Depression is considered one of the most serious disorders in today's society, with a lifetime prevalence as high as 16.2% in the US adult population. The introduction of the first pharmacological antidepressant medications in the 1950s, and subsequent development of drugs with lower side-effect profiles has greatly improved the therapeutic outlook for depressed patients. Notably, all the antidepressant drugs now in use modulate monoamine neurotransmission and take six to eight weeks to exert their effects. Still, treatment-resistant depression, which typically refers to inadequate response to at least one antidepressant trial of adequate dose and duration, affects up to 50-60% of patients. Therefore, it will be necessary to test and develop antidepressants with conceptually novel mechanisms of actions and a more rapid therapeutic response. The focus of this application is on pre-clinical studies to assess the antidepressant potential of a novel class of therapeutic drugs, historic deacetylase inhibitors (HDACi). Our central goals are to 1) find out if HDACi's that cross the blood-brain barrier alter test performance in rodent models for anxiety, behavioral despair and learned helplessness and 2) to study HDACi-induced chromatin-remodeling, including histone acetylation, at proximal promoter sequences of genes that are involved in neurotrophin and/or angiogenic-endothelial signaling pathways. The behavioral experiments (Aim #1) are guided by preliminary data demonstrating that mice treated for 14-16 days with the HDACi, sodium butyrate, show lower levels of behavioral despair, in comparison to controls. The chromatin studies (Aim #2) will rely on immunoprecipitation of hippocampal extracts with site- and modification-specific anti-histone antibodies, in conjunction with quantitative real time PCR for proximal promoter sequences and RT-PCR for coding sequences of 10 neurotrophic and angiogenic factors that are thought to play a role in the neurobiology or treatment of depression. It is expected that these novel approaches will provide promising first insights into the antidepressant potential of HDACi's and will establish the epigenetic modification of hippocampal chromatin as an important molecular mechanism for the neurobiology of depression.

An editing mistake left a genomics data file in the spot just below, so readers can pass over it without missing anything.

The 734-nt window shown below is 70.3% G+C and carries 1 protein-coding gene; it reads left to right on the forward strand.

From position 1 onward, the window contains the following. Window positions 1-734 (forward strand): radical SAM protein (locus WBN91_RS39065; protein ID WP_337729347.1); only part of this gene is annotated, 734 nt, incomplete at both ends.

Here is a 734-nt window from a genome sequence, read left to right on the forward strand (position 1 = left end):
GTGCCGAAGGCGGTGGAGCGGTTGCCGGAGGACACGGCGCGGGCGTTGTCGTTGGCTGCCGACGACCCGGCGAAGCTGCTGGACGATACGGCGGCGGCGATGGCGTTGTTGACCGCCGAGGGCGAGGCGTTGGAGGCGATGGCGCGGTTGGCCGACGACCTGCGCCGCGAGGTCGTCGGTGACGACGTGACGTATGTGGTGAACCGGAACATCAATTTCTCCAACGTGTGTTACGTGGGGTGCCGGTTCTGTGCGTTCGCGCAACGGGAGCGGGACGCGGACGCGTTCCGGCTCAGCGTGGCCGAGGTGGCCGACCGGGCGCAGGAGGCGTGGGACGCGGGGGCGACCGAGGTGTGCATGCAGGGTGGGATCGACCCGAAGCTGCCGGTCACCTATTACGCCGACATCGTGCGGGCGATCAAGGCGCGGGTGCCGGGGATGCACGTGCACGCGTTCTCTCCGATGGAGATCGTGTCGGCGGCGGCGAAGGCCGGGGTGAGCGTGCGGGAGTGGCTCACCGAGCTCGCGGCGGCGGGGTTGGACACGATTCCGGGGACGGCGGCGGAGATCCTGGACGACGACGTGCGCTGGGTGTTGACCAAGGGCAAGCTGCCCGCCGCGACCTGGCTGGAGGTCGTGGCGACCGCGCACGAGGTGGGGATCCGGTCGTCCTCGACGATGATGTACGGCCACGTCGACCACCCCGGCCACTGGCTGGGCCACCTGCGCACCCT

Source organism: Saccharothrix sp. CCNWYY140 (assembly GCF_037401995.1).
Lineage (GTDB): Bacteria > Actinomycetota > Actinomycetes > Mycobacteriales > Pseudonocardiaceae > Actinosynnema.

|Jiang, Yan; Langley, Brett; Lubin, Farah D et al. (2008) Epigenetics in the nervous system. J Neurosci 28:11753-9|
|Schroeder, Frederick A; Lin, Cong Lily; Crusio, Wim E et al. (2007) Antidepressant-like effects of the histone deacetylase inhibitor, sodium butyrate, in the mouse. Biol Psychiatry 62:55-64|